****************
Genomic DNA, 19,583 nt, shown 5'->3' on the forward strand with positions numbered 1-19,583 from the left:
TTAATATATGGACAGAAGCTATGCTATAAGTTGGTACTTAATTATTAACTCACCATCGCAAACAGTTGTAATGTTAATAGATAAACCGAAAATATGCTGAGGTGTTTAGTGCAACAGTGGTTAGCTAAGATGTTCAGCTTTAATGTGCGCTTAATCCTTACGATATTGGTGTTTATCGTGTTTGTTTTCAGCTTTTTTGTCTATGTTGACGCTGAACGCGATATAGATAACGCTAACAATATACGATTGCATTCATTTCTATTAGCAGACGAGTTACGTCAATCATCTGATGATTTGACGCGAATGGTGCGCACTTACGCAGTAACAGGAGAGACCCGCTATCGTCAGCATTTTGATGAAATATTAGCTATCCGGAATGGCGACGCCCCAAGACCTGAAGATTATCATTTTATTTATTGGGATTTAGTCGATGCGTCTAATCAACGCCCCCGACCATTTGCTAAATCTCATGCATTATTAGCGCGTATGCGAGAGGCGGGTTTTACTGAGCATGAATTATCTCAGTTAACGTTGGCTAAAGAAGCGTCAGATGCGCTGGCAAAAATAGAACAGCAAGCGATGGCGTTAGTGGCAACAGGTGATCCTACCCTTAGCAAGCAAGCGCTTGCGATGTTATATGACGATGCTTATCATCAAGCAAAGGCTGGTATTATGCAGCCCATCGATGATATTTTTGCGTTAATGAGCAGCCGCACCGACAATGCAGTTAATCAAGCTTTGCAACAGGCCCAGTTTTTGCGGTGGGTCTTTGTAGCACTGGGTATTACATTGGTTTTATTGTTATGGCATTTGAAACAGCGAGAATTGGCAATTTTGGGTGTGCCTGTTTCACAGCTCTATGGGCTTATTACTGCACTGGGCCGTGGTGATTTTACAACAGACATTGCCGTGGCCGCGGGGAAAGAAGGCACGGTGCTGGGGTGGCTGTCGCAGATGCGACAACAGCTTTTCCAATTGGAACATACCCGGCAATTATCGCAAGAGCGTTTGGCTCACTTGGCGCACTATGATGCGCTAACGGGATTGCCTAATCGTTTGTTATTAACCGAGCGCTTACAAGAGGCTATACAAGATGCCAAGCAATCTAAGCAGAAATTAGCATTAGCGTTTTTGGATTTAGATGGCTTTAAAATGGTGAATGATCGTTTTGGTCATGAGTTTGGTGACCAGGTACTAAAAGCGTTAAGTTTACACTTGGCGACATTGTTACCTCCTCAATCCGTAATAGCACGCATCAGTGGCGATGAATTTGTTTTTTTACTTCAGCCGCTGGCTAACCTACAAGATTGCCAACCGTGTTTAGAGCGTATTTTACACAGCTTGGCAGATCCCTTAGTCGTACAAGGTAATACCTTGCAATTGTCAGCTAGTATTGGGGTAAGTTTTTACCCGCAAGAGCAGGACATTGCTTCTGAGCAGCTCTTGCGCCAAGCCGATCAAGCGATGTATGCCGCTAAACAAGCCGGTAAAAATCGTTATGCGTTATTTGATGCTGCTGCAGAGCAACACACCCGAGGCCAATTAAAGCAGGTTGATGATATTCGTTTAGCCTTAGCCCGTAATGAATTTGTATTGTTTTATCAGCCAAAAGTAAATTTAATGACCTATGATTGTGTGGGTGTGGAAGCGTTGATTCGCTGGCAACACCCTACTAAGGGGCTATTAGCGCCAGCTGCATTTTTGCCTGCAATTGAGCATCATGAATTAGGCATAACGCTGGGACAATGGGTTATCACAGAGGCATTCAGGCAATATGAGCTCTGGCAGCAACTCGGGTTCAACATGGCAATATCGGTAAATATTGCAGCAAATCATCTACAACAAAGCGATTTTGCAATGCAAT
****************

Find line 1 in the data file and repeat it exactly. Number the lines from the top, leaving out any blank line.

Genomic DNA, 19,583 nt, shown 5'->3' on the forward strand with positions numbered 1-19,583 from the left: